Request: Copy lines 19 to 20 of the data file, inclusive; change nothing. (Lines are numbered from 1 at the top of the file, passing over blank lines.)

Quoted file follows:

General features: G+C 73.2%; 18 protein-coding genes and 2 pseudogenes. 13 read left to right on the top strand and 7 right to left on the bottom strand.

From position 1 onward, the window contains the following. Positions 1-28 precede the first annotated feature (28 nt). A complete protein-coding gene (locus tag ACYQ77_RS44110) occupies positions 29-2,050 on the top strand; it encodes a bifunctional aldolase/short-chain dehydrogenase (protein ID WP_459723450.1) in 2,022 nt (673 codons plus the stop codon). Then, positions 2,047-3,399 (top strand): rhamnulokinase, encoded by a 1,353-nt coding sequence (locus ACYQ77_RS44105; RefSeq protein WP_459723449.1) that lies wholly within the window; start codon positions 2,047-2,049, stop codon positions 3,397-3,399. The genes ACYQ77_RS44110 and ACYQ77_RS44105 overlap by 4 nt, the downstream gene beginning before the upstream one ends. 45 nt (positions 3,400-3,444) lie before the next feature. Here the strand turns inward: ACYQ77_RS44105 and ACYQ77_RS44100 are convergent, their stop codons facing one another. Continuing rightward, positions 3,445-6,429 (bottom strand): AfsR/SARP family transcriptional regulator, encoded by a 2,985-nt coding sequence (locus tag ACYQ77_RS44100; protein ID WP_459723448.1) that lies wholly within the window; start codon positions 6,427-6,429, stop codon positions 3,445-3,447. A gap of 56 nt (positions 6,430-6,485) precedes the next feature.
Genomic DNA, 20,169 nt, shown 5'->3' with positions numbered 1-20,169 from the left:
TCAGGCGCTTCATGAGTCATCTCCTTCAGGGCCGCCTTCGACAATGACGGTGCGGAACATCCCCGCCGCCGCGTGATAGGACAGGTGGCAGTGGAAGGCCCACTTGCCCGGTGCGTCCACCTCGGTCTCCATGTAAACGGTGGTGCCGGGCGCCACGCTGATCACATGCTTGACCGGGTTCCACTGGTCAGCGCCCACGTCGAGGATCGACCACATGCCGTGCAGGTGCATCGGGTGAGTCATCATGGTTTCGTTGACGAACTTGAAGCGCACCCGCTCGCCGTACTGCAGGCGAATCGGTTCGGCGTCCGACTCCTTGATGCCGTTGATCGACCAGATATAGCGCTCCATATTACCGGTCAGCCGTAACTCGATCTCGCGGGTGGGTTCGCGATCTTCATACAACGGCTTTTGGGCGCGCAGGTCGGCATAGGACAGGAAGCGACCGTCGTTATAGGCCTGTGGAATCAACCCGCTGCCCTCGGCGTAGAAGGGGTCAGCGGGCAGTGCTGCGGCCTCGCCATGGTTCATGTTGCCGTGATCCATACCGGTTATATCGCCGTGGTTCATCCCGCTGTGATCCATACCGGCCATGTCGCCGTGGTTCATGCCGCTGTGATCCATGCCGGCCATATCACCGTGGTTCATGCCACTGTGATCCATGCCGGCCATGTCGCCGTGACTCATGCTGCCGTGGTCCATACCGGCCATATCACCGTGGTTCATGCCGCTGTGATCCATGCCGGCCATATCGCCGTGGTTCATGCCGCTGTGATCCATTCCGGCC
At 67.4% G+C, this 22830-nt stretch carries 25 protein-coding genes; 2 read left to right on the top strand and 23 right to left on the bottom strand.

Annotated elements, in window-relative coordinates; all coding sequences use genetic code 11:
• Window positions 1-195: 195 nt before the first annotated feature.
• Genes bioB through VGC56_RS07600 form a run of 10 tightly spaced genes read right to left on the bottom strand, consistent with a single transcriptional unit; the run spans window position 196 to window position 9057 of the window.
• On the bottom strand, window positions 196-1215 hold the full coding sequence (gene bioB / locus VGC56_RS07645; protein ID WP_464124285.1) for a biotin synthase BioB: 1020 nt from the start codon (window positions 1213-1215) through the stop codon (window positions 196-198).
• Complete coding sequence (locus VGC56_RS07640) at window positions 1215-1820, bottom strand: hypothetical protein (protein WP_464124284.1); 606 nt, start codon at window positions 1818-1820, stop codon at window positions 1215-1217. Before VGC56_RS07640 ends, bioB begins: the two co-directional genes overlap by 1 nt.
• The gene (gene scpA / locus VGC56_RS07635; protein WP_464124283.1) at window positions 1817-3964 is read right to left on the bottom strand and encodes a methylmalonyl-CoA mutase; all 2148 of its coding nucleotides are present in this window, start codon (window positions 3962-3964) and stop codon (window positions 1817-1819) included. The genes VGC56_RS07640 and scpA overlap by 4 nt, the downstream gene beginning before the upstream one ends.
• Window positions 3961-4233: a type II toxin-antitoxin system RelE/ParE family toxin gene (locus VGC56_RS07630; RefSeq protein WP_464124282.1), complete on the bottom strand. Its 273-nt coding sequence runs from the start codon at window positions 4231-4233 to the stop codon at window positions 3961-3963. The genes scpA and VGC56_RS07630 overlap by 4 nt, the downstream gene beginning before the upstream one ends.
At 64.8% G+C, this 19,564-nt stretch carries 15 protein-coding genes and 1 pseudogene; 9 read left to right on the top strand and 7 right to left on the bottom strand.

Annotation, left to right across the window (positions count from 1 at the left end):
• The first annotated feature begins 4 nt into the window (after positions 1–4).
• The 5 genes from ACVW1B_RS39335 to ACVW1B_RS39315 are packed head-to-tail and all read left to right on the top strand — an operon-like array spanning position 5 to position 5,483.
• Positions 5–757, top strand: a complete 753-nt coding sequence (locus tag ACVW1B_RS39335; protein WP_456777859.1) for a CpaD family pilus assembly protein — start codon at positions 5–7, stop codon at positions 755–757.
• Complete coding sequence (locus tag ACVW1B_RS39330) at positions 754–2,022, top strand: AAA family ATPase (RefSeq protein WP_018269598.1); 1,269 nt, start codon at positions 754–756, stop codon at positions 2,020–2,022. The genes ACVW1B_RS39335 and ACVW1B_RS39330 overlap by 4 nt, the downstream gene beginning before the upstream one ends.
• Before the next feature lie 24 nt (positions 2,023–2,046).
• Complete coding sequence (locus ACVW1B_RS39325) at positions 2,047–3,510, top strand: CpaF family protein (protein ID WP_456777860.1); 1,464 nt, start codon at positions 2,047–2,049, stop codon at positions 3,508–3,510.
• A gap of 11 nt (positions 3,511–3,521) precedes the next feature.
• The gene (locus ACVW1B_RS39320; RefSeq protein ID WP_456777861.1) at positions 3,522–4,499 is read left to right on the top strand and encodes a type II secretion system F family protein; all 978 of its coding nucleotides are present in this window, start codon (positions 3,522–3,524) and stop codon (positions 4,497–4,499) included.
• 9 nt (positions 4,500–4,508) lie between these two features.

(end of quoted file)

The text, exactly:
• Before the next feature lie 24 nt (positions 2,023–2,046).
• Complete coding sequence (locus ACVW1B_RS39325) at positions 2,047–3,510, top strand: CpaF family protein (protein ID WP_456777860.1); 1,464 nt, start codon at positions 2,047–2,049, stop codon at positions 3,508–3,510.